In this video, Daniel Kahneman probes human well-being, and the riddle of how direct human experience often varies from human memory, which is particularly important to story telling animals. We have two selves—the experiencing self who lives in the present, and the remembering self, that keeps score and maintains the stories of our life. Time is the critical variable that distinguishes the two selves, and has little impact on the story. The remembering self choses between memories of the experiencing self, but human perception shapes what we chose to remember. How good the weather was during the last week of your vacation dominates your memory of how good a time you had, even if the previous two weeks were terrible, and vice-versa. This may have serious implications for climate change adaptation and mitigation policy-making.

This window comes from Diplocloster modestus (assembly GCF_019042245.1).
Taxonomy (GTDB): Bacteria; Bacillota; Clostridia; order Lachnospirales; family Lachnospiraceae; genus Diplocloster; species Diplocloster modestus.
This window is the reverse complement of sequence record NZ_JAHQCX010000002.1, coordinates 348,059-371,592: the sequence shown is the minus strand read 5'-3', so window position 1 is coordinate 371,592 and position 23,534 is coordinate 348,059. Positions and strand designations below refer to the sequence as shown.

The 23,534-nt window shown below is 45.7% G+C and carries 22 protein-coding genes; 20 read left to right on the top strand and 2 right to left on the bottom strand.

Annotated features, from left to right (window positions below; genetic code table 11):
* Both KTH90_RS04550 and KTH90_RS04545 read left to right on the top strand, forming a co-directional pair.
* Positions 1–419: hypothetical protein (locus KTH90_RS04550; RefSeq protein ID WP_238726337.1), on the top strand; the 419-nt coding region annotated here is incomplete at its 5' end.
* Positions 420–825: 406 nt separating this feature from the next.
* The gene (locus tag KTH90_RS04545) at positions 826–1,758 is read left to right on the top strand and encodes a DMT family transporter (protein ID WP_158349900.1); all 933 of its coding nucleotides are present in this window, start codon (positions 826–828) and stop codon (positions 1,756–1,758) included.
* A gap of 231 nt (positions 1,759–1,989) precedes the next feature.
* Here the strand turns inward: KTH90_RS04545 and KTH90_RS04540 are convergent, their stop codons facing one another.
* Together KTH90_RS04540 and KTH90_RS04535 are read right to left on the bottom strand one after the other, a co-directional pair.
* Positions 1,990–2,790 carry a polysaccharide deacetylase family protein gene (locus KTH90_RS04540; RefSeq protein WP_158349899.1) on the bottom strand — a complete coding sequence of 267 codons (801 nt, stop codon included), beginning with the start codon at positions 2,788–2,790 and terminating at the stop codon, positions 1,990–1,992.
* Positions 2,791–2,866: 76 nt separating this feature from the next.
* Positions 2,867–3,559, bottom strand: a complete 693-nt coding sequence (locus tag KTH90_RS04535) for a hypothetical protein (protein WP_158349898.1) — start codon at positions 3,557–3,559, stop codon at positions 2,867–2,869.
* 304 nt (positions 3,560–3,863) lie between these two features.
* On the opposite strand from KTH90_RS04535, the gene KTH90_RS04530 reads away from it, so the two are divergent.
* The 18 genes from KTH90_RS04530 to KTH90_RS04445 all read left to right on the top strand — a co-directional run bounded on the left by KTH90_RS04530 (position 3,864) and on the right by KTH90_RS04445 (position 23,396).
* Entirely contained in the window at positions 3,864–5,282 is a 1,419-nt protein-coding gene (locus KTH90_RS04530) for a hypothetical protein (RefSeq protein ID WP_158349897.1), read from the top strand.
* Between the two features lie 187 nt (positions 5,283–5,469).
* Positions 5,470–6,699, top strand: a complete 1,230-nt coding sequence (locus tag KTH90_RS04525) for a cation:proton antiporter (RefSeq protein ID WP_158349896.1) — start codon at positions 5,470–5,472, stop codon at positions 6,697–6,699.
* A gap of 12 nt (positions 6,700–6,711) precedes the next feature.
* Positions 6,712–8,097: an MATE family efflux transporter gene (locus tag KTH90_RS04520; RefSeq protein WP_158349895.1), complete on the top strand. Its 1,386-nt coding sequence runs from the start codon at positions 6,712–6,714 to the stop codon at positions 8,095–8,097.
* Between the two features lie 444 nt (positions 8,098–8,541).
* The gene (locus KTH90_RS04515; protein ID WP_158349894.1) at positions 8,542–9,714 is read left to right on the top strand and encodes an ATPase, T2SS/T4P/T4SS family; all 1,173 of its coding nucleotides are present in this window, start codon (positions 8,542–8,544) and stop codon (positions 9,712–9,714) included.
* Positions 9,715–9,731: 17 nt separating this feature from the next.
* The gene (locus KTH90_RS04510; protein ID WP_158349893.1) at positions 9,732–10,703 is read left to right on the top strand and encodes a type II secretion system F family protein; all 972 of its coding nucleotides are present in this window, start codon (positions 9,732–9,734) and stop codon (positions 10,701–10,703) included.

Kahneman talks about two notions of happiness—happiness for moments (is this where consumption behaviour lies) and happiness of memories, the distinction between the happiness of the experiencing self and the satisfaction of the remembering self. In other words, it is the latter that determines our perceptions of our well-being, and one is not a substitute for the other.
He talks about an interesting result from a Gallup survey around income and happiness. A sample of 600,000 people found that that below an income of $60,000 a year, people are unhappy and become progressively unhappy with lower incomes. This is the startling result, above $60,000, there is an absolutely flat line, more money does not buy you experiential happiness. It is the remembering self, hoever, that believes the more money you have, the happier you are. This conflict between the reality of the experiential self and the remembering self for our life story and our perceptions of our happiness may be very important for long-term human well-being.
Imagine if happiness research was considered in the development of public policy, indeed in the United Kingdom and France, it is already happening.